- Request that you, as UCU General Secretary, and in line with the emergency motion passed at UCU Congress 2016, now personally intervene with London Met management/governors, in an attempt to rescind the unfair dismissal – as a result of union victimisation – of our branch officers, David Hardman and Mark Campbell, and to protest at the current mass job cuts and attacks on the terms and conditions of London Met UCU members, letting it be known that national UCU considers these as attacks on the whole union and will respond accordingly.
- Request that UCU nationally, again in line with the Emergency Motion passed at UCU Congress in June, urgently implement a full media and press campaign in support of members at London Met, expressly stating that the national union regard the current situation at London Met as a direct threat to the national union and will be responding accordingly unless those threats are withdrawn.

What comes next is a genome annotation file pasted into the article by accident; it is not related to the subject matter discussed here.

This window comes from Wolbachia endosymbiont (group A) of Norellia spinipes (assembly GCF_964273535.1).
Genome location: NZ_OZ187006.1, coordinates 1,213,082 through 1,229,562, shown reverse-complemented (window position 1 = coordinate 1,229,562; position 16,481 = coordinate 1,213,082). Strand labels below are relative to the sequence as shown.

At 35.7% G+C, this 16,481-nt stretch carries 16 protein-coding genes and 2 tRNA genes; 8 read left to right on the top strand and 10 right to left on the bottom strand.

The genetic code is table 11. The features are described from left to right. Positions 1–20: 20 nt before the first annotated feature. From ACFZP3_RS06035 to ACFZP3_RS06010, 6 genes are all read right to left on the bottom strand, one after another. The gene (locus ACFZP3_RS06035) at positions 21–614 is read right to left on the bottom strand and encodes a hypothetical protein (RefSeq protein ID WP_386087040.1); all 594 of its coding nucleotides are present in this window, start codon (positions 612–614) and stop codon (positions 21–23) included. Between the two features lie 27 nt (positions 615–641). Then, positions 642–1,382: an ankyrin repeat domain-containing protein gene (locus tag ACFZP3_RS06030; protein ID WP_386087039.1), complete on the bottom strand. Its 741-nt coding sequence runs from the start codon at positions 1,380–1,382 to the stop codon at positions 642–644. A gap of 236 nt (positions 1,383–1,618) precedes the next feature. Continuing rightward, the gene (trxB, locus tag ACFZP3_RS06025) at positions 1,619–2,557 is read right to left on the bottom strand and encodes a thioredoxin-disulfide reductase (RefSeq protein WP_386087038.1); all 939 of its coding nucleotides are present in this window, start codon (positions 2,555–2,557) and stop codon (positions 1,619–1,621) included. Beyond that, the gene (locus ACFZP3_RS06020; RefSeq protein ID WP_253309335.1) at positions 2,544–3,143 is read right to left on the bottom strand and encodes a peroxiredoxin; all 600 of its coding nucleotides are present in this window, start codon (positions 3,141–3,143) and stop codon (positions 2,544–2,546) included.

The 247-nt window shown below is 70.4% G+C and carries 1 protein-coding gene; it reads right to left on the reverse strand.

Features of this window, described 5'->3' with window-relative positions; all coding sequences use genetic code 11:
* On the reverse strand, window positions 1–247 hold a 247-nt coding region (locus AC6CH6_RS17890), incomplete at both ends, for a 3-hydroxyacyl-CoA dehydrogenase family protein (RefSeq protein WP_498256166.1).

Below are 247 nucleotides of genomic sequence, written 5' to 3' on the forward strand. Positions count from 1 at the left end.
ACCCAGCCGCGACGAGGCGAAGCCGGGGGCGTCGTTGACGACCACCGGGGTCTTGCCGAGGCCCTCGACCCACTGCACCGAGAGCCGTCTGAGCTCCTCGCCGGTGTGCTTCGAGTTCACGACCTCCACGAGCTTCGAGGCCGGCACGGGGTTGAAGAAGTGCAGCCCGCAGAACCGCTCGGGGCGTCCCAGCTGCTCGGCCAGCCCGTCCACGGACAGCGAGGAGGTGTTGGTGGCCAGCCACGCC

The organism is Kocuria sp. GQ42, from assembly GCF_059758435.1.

To be clear, we don’t believe Greylisting (academic boycott), by and of itself, is a panacea for all the issues affecting London Met and the sector more widely. However, we do believe the active threat of impending Greylisting, providing national UCU sufficiently highlights it, will itself be a useful tool in our armoury in putting pressure on university managers and governors to resolve at least some of our concerns prior to that October deadline. We envisage that the issue can be highlighted by placing a countdown clock on the UCU website, press releases, and articles from the GS in the press, and all member emails, etc,